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Re: Article (almost finished) introducing Debian 2.1 aka Slink

>>>>> "Daniel" == Daniel Martin <Daniel.Martin@jhu.edu> writes:
    Daniel> Javier Fdz-Sanguino Pen~a <jfs@ieeesb.etsit.upm.es>
    Daniel> writes:
    >> Debian 2.1 includes a big number of new graphic applications
    >> based
    Daniel> "big" => "large".  (I'm not sure why, but any native
    Daniel> speaker would tell you that this makes it better)

The adjective 'big' implies mass or size, the adjective 'large'
implies cardinaltiy or a numeric context.

    >> Other applications that can be pointed out in Debian 2.1 is the
    >> Mozilla <http://www.mozilla.org> browser, the navigator
    >> component of Netscape Communicator, that can be know part of
    >> Debian now that Netscape

That should be 'Another application...' or '... are the Mozilla'.  The
word 'know', which Daniel correctly notes should be 'now', would be
better removed entirely.

    >> Corporation allows the free distribution of its source code;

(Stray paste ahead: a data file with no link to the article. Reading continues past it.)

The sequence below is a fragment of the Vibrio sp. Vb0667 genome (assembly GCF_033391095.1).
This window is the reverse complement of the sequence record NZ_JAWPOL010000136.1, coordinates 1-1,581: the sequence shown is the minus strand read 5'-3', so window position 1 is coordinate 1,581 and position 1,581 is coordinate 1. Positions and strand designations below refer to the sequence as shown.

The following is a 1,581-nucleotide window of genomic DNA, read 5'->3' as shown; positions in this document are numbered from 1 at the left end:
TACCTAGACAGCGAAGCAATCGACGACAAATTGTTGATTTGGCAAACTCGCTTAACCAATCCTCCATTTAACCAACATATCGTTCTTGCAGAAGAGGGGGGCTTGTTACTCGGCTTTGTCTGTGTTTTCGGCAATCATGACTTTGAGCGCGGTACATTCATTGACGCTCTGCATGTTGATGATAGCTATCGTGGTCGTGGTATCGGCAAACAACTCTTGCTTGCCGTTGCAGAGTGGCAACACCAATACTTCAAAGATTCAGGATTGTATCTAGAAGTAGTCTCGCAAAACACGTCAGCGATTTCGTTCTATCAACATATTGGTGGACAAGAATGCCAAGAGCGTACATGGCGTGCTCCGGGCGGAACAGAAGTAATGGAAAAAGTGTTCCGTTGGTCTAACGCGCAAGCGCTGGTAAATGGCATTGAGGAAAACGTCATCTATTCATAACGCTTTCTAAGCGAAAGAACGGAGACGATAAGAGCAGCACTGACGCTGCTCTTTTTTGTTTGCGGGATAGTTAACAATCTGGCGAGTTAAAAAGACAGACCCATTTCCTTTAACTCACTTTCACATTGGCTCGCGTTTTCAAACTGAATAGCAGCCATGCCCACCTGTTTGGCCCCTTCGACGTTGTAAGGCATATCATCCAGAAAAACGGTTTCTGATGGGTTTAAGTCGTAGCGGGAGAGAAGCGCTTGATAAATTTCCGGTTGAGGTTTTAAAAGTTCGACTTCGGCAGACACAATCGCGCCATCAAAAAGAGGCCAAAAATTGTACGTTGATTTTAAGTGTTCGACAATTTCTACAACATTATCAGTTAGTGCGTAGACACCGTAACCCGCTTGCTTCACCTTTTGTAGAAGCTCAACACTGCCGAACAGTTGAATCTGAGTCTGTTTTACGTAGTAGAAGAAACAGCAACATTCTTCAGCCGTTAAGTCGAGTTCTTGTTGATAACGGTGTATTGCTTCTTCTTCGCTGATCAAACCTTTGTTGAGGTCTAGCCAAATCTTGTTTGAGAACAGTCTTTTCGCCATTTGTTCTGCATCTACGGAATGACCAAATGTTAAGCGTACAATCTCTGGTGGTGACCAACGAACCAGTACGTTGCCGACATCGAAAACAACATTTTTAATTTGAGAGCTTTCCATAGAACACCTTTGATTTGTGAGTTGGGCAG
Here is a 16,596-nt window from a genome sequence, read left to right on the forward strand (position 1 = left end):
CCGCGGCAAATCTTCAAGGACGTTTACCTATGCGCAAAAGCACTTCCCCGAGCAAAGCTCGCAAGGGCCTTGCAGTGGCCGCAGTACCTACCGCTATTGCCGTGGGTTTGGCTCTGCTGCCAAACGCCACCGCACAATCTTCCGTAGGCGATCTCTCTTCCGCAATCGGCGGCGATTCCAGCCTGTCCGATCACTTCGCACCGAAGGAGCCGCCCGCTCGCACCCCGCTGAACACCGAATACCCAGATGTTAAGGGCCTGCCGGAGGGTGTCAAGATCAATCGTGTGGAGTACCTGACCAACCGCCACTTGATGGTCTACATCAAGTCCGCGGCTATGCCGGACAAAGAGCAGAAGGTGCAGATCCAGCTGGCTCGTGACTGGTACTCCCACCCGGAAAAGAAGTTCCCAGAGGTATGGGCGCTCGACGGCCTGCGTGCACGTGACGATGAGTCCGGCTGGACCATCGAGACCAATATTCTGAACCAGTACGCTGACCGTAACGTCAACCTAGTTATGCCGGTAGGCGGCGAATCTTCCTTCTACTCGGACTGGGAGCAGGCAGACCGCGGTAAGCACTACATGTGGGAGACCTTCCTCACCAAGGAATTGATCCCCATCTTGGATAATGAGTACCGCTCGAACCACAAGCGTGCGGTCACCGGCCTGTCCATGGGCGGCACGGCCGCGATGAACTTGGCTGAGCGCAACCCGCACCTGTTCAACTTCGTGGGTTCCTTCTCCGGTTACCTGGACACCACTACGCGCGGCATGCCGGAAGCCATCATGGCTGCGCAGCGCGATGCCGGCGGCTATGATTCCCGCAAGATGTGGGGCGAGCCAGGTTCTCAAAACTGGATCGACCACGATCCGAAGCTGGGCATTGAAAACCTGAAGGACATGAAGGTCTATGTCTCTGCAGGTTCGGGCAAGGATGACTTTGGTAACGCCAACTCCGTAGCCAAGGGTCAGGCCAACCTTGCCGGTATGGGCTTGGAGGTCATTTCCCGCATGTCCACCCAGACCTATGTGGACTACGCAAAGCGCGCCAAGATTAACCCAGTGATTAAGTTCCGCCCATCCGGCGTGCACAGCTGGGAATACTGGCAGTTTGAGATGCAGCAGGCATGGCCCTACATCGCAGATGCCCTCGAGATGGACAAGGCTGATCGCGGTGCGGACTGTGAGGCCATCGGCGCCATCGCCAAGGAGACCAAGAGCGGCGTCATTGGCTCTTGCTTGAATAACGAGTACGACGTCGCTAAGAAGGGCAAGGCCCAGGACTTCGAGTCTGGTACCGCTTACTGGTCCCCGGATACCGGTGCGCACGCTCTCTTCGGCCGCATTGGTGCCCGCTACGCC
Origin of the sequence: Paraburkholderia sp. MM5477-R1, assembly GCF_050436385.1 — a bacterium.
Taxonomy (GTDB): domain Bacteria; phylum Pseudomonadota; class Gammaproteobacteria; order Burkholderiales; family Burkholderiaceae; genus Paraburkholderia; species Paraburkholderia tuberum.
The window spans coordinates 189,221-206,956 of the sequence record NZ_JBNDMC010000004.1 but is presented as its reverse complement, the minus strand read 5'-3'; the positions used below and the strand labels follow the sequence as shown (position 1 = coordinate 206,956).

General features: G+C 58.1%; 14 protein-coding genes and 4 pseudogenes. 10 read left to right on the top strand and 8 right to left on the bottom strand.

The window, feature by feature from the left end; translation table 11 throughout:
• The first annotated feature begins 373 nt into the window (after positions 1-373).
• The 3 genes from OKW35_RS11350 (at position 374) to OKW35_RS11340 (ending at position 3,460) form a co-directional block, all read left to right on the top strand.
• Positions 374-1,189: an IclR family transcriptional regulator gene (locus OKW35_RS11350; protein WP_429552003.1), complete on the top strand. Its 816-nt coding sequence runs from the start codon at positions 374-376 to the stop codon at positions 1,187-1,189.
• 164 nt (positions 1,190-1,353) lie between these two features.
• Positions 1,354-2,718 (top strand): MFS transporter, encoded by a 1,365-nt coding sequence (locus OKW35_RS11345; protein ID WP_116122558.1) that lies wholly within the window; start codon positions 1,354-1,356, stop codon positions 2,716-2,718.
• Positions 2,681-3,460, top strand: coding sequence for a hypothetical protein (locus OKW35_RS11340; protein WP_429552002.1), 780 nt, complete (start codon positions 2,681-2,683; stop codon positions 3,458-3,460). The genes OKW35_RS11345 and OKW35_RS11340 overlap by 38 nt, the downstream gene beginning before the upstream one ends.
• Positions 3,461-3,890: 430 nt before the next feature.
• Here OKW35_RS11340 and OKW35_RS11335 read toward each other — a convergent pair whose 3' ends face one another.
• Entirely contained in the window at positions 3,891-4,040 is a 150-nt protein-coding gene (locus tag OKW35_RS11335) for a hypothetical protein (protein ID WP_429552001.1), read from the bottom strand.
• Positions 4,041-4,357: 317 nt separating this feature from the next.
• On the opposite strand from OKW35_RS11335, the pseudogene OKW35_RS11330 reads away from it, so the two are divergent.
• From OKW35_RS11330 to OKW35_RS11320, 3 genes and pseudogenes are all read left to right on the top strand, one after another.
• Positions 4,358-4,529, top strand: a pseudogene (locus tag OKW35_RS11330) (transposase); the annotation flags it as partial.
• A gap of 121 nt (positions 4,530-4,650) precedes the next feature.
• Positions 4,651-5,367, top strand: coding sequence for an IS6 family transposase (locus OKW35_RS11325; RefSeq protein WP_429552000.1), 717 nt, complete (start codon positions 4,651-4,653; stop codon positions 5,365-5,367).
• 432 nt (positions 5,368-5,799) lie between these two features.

>> also the free ofimatic suite Siag can be installed and used,
    >> which includes a word processor, a spreadsheet and other
    >> ofimatic applications.

The 'also' doesn't belong with the seim-colon and should be removed.
As a meta-comment on Daniel's recommendations for the exchange of
commas for semi-colons or periods in a number of places, I'd suggest
periods in preference to semi-colons.  While they nominally perform
the same role, shorter sentences will increase reading ease.
Especially as you're using commas to sepereate logically related
phrases.  according to my style guides, semi-colons are for more
abrupt changes in prose flow; things about cats or dogs or butterflies

    Daniel> I didn't have any problems with the rest, though the whole
    Daniel> (after making these changes) should probably be gone over
    Daniel> again by a native English speaker with a few hours to
    Daniel> spare and the right personality traits for nitpicking.

Feel free to send me a copy privately; I'll happily pick nits. :)

It should be illegal to yell "Y2K" in a crowded economy.  :-) -- Larry Wall

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